Jazzocracy: Bravery is something you can’t buy or sell

2011-02-01 13:07

Jazz is the abode of the brave. To become a jazzman is to become a frontiers man; this holds true for both listeners and players alike.

How else can we explain the spirit that moves talented brothers like Cape Town native, Kyle Shepherd?

This gifted jazzman can easily have chosen to pursue preoccupations with pop and other more bling-prone musical pursuits, but he chose the road less travelled.

By electing to embrace jazz, both as a musical genre and a discipline, Shepherd was risking it all.

He knows he is less likely to command as much a following as spectacularly vulgar kwaito acts such as Mgarimbe, or high-earning outfits like TKZee.

But with his two albums to date, A Portrait of Home, and FineArt, this brother soldiers on.

It took real bravery. Bravery is something you can’t buy or sell. It’s a thing of honour, of beauty.

Jazz, rooted in the gut bucket grandeur of the blues-by-any-name, what Wynton Marsalis called “that noble sound… the sound of human glory” is what possesses the likes of Shepherd.

A belief that beauty is eternally possible and so it’s worth pursuing.

But to be an adequate jazz listener is to be willing to face yourself with brutal honesty, for the music rips you open and presents you with the truth of your existence.

When the Bee-Bop generation came along and said “this is not music for dancing”, what they really meant to do was to take the music above the allure of the trivial joys.

It was to say: Jazz is not jive music!

Imagine the guts it must have taken that great saxophonist and composer, Sydney Mnisi, to get started as a musician.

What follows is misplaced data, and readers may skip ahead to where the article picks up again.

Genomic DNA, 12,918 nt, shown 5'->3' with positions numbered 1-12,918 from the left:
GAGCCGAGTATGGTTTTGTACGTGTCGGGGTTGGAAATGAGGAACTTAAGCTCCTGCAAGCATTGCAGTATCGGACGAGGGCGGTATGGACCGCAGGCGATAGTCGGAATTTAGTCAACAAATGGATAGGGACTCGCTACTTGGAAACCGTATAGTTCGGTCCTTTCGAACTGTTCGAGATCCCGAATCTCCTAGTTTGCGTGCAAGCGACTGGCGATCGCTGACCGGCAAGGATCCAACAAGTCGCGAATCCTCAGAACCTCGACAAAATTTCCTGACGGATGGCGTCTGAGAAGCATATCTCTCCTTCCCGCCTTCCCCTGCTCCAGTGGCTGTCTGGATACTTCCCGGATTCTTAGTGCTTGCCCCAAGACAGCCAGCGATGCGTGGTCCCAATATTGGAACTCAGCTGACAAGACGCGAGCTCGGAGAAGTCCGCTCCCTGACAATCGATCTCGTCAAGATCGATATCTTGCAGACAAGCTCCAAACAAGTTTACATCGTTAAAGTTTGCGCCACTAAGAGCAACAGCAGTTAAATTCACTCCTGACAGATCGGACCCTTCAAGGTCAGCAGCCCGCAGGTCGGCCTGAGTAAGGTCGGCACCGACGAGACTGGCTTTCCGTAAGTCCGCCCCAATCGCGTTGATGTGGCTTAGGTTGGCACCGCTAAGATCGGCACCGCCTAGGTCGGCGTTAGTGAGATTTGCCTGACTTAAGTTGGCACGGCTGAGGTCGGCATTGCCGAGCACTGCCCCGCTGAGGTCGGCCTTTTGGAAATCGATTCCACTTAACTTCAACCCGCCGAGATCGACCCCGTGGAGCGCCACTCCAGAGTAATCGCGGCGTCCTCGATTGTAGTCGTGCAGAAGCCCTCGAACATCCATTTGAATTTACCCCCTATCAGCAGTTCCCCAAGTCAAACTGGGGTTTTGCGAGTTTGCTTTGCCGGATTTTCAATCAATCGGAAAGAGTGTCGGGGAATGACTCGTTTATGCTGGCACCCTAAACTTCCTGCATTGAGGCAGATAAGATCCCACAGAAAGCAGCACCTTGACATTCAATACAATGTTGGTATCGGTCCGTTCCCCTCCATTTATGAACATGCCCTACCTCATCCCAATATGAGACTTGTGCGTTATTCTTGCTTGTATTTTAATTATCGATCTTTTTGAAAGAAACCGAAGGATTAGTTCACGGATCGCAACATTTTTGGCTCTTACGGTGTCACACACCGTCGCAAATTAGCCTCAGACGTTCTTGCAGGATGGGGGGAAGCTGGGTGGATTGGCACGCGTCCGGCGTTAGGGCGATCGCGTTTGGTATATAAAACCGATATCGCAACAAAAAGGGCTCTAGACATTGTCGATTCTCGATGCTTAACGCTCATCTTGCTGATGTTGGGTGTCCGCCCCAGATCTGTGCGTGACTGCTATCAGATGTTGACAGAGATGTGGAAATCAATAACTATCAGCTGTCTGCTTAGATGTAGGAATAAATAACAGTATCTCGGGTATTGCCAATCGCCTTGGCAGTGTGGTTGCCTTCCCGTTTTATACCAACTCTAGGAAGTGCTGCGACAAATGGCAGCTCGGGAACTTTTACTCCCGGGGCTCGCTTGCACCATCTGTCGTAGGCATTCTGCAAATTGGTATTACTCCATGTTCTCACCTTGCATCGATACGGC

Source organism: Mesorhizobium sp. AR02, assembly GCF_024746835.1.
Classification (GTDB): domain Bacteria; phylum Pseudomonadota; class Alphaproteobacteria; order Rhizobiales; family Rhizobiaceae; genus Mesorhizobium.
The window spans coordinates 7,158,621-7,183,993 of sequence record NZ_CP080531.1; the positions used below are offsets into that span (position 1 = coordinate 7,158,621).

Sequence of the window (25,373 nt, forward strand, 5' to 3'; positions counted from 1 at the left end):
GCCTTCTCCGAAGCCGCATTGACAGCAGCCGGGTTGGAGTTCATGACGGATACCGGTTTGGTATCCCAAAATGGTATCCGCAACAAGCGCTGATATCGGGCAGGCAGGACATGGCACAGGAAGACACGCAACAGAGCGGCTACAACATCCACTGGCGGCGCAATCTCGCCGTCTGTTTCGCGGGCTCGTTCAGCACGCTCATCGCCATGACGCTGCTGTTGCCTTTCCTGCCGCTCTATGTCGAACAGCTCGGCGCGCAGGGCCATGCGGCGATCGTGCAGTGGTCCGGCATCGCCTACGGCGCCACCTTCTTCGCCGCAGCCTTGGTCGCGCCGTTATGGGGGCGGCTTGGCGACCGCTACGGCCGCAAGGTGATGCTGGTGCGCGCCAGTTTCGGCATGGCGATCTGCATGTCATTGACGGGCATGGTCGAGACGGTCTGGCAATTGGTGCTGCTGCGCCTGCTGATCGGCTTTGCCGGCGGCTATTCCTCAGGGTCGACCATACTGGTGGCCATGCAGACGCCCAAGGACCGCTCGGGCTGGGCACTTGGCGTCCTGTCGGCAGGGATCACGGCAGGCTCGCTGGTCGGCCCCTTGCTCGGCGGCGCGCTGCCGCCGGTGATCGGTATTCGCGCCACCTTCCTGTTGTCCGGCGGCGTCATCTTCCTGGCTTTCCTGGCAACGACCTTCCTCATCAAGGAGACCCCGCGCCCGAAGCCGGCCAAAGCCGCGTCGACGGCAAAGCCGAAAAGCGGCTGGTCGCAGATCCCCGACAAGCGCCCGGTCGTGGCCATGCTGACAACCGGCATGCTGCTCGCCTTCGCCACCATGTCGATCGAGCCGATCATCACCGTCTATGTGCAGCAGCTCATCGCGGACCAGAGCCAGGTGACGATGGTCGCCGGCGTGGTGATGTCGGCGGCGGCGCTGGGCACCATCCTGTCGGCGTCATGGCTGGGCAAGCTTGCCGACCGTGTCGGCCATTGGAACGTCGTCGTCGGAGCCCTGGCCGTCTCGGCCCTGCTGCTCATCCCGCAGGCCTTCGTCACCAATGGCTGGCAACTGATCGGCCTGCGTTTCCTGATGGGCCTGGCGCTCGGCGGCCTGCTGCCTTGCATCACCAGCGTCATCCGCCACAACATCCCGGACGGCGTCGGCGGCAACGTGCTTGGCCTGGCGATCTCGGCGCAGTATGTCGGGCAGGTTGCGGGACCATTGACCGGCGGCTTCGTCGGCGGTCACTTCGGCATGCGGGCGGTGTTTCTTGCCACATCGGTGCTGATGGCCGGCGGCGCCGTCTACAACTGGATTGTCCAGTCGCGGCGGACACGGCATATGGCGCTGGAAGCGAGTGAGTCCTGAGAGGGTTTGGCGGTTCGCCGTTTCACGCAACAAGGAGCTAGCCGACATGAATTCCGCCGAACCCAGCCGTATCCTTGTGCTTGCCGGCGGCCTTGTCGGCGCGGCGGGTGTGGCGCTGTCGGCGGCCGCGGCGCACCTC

At the ripe age of 28 Mnisi resolved to quit his job as a fitter and turner at an engineering company that was paying him quite well enough for kin and kith to celebrate him.

He decided to pick up a saxophone and become a jazz player for the first time in his life.

Until that point he had only been a record collector with no experience as a musician to speak of.

“My parents thought I was mad to quit my job,” he’s fond of saying.

But today it’s hard to imagine South African jazz without some of his compositional contribution.

Think of his unforgettable ode to a township and its people: Tembisa – The People; that exquisite piece that defined Andile Yenana’s 2002 album, We Used to Dance (Sheer). To see him play live is even more life affirming.

Michael Cuscuna was right: anyone who thinks it’s easy to be a jazz musician will never understand what it means to “go on stage every night, 300 times a year and dare to create something new, start from ground zero every day and truly create something that’s as close as it is humanly possible to a masterpiece by midnight”.

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